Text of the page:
Once you have your list of core values, you need to order them.
Take the first value on the list, and ask if it’s more important than the second value on the list.
If necessary, create an imaginary scenario where you are forced to choose between the two. Decide as-if you need to make that decision right now.
Once you’ve decided between those, repeat the process between the first value, and the remaining values.
From the first round you will be able to identify the position of the first value, and can then assess the values above and below it.
Here’s an example.
Say your list of unordered values is:
You start with the first value, love, and compare it with the others:
- Love vs Security, Love wins.
- Love vs Growth, Love wins.
- Love vs Self-reliance, Self-reliance wins.
- Love vs Integrity, Integrity wins.
So now you have:
And now compare the values above and values below.
- Self-reliance vs Integrity, Integrity wins.
- Growth vs Security, Growth wins.
Your list now looks like this:
You can then do a quick check:
- Is Self-reliance more important than Integrity, Love, Growth and Security?
- Is Integrity more important than Love, Growth and Security?
- Is Love more important than Growth and Security?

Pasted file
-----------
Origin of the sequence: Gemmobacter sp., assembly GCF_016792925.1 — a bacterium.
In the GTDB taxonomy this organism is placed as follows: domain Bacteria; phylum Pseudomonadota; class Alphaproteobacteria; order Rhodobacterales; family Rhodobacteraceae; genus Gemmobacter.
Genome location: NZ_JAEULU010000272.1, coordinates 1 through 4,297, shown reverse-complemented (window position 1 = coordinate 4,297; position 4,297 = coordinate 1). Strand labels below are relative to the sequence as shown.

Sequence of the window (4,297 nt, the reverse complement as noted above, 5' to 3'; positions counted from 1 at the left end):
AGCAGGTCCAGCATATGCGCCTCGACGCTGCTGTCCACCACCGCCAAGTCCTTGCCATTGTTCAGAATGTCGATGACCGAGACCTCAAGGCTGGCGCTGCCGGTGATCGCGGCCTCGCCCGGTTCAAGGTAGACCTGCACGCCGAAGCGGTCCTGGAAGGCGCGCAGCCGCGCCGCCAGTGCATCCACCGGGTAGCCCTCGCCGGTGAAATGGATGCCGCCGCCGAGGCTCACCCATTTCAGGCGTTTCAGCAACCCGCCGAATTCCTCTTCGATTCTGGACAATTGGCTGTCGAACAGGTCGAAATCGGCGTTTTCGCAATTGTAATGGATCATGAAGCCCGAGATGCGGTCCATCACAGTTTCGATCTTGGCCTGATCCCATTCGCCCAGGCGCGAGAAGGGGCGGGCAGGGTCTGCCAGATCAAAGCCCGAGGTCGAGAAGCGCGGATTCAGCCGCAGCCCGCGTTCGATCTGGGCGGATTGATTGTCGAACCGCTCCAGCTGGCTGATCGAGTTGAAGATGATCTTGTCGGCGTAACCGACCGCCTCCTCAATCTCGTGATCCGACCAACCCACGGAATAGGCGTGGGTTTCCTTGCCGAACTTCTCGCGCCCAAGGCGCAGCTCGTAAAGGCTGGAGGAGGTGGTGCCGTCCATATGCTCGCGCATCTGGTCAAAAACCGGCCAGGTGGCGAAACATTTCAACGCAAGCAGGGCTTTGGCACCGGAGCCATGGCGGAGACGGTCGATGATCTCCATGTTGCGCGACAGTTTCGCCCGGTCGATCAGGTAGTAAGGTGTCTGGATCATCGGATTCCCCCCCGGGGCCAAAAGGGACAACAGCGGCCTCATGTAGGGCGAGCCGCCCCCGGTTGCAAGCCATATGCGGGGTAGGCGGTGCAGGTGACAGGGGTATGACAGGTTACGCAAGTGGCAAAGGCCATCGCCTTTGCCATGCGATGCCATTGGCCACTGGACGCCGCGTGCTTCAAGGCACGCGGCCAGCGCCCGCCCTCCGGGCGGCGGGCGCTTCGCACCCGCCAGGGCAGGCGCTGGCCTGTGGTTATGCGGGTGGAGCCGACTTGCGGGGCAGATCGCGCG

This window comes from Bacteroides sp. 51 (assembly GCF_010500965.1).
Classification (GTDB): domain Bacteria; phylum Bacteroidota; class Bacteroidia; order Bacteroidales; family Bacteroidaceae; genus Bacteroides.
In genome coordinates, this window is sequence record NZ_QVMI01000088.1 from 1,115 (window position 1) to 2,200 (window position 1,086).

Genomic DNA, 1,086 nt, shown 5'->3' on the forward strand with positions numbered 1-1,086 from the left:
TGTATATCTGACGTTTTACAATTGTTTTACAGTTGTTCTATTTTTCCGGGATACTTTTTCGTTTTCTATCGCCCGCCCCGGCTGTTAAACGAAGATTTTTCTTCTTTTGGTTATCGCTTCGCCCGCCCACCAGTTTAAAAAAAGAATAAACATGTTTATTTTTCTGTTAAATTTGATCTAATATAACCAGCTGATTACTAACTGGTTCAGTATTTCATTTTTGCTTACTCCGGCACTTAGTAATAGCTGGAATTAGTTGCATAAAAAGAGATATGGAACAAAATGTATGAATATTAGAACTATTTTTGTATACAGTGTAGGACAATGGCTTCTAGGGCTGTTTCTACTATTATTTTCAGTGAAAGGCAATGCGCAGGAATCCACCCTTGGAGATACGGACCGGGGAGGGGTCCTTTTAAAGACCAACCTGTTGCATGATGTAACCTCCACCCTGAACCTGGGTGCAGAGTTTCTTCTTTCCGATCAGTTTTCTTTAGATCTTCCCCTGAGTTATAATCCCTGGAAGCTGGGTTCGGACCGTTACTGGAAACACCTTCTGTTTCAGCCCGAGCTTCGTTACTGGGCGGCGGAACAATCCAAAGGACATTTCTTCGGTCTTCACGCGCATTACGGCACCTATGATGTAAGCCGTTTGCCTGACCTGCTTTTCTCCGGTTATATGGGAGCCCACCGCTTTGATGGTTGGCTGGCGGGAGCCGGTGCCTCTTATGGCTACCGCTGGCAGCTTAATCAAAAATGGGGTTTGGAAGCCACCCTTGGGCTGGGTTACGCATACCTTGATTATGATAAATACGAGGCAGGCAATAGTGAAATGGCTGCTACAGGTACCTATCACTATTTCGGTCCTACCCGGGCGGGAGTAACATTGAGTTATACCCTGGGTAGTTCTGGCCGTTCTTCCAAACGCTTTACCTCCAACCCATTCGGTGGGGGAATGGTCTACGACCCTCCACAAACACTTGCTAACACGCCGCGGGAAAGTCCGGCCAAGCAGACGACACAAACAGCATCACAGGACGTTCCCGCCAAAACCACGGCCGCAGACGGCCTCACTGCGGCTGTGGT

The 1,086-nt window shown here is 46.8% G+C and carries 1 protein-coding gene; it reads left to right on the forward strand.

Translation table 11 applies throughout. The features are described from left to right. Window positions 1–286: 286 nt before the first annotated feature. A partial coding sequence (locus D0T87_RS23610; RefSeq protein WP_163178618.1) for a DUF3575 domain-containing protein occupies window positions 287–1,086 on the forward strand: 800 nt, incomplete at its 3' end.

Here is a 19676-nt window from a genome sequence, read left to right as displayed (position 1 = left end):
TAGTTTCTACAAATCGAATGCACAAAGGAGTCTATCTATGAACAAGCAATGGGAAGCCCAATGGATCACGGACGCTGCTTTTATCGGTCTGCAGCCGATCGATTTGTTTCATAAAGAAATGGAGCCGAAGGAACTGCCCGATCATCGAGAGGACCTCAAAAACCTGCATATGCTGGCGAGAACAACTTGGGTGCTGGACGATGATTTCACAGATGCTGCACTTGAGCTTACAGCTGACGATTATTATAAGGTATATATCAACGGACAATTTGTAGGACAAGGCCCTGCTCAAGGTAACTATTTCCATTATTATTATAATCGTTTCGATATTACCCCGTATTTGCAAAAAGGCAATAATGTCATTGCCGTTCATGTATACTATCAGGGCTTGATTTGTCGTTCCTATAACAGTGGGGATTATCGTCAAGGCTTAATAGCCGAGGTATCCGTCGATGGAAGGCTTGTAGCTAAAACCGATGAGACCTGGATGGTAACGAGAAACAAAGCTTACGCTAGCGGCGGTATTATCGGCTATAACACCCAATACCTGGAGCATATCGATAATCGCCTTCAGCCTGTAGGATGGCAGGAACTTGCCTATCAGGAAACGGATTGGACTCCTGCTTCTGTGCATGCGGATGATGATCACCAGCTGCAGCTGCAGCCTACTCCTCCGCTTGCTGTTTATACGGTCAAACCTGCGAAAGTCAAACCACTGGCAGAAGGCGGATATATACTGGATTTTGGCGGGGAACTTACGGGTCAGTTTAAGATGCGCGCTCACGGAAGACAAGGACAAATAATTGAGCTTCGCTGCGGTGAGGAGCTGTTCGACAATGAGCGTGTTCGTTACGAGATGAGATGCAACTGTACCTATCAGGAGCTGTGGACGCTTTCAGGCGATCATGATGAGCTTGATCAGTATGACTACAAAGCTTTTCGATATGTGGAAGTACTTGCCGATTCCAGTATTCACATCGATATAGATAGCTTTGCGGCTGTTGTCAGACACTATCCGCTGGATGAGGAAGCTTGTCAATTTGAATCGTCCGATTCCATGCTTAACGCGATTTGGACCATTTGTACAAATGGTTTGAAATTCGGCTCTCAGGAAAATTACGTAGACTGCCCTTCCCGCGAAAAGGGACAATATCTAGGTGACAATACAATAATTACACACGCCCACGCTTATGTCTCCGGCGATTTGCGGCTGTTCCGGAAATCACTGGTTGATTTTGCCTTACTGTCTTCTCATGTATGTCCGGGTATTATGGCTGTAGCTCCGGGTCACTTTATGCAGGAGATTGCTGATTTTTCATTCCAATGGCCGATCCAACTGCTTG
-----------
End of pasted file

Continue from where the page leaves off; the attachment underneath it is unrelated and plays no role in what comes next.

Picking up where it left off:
- Is Growth more important than Security?
By the end of this step you will have an ordered list of your core values.
5. Write descriptors for your values
Once you have your ordered list of core values, you need to write out a small description of what each core value means to you.
For example, if one of your values is “Health”, then you may write out:
- Almost always well-rested.
- Plenty of energy to the things I want.
- Live well into old age.
All of this can go into your personal notebook.
Reviewing Your Values
You should review your list of core values twice daily:
- In the morning.
- In the evening.
You can do this as part of your morning and evening rituals.
This twice-daily review serves to help you commit your values to heart, and also acts as a check to see if you “got it right” when working out your values.
How to Change Your Core Values
Say you’ve worked out your core values, but have decided that they don’t help you and you want to change them or change their order of importance.